I am a property investor who realised at a young age that the key to true wealth was best gained through property, not through working for someone else. I quit my high paying job working on oil rigs in Australia and returned to my home city of Auckland to use creative strategies and joint ventures to build my portfolio with the aim of being financially free before my 30th birthday.
What I've found is Auckland house prices are affordable: it's just your expectations that make them unaffordable.
House prices may be expensive, but that doesn't mean that they are unaffordable. The real problem is that we are looking at properties in areas that we cannot afford to buy them. Once again this doesn't mean unaffordable. It is actually illegal for banks to give you finance for a house you cannot afford. Everything is priced according to the market and if people didn't pay that price then it wouldn't be that price - it is as simple as that - the basics of economics. You and I wouldn't pay $100 for a block of chocolate, yet there are some people out there who could and do. This doesn't make it unaffordable chocolate, this makes it a block of chocolate aimed at a different clientele.
The problem with Auckland property however is that everyone in Auckland feels that they are part of that clientele because we are bombarded by houses every day; We drive past houses, we live in houses, we see them advertised in our magazines, our papers and our emails. In fact it is pretty much impossible to escape the real estate market. As a result we see nice houses advertised, this starts pulling at our heart strings, there is a comment about zoned for such and such school and before we know it we have convinced ourselves that we must move.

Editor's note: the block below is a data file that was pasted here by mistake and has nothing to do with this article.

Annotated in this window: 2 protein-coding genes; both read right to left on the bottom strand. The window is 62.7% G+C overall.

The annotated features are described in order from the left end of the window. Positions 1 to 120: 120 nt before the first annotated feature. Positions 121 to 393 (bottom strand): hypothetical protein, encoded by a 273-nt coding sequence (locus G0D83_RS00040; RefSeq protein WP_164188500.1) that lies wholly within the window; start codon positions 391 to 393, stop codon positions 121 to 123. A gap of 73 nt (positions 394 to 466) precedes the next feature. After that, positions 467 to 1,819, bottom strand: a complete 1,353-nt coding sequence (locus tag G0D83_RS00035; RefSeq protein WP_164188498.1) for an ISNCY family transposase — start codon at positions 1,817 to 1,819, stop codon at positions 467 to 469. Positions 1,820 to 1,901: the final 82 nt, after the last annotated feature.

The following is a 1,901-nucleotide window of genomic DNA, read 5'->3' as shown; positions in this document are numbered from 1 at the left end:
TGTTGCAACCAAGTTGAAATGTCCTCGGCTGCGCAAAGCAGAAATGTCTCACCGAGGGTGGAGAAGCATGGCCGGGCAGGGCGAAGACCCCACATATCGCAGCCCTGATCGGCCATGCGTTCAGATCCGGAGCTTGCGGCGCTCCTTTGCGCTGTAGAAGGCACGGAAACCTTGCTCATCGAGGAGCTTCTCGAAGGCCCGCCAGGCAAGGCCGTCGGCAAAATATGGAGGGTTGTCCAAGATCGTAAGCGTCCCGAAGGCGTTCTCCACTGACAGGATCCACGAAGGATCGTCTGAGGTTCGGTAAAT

My generation are a generation who believe they will be condemned to renting their whole lives because house prices are simply too unaffordable. People need to stop and look at what is more important to them, getting into their own house, or purchasing the house of their dreams; with a pool and ocean views and in zone for a good school and a spare room and so on. I think it's people's expectations that are holding them back from getting on the property ladder. You cannot expect your first property to be an amazing character villa in a city fringe suburb.
Now could be the best time Gen Y will ever see to get on the property ladder, Housing NZ are offering a grant, you can access your KiwiSaver to use as a deposit, interest rates are 5 per cent and banks are willing to lend up to 95 per cent, plus I believe there is a boom around the corner to give you almost instant equity.
Yet as a nation we seem to have forgotten our creativity. If you cannot get a loan there are many options you can take; rent to buy, instalment contracts, teaming up with a friend, getting a guarantor, looking in a different suburb, building a minor dwelling on the back of your parents place, in fact even subdividing your parents place, getting vendor financed, buying a home and income property, the list goes on...
Take the property I am currently looking at: I can't get a mortgage because I am self employed - my friend can, he doesn't have a deposit; I do. He can however get access to his KiwiSaver and the Housing NZ grant, but he doesn't know what to look for in a property - I do. We have found a property we are currently interested in; It is worth $560,000. (Approximately the same as the Auckland median house price) It has a downstairs flat and 4 bed rooms upstairs. If we were to rent out the flat downstairs and 2 of the bedrooms we would be lucky if we have to pay $25 per week each on all of the property's expenses.
It may not be a Remuera mansion and it may mean sharing our home with others for a few years, but $25 pw is sure as hell a lot cheaper than the $250 pw we are paying now, plus we will be able to capitalise on the coming boom.
The median house price may be high, but think about what the median actually means: half the houses are more expensive, half are less expensive. Out west and south and even around Panmure area there are plenty of houses around the $300-450,000 mark. Auckland houses are not unaffordable; you just need to change your high expectations.
* This opinion piece is not intended to give expert financial or property investment advice.
Kyron Gosse www.theordinarypropertyinvestor.com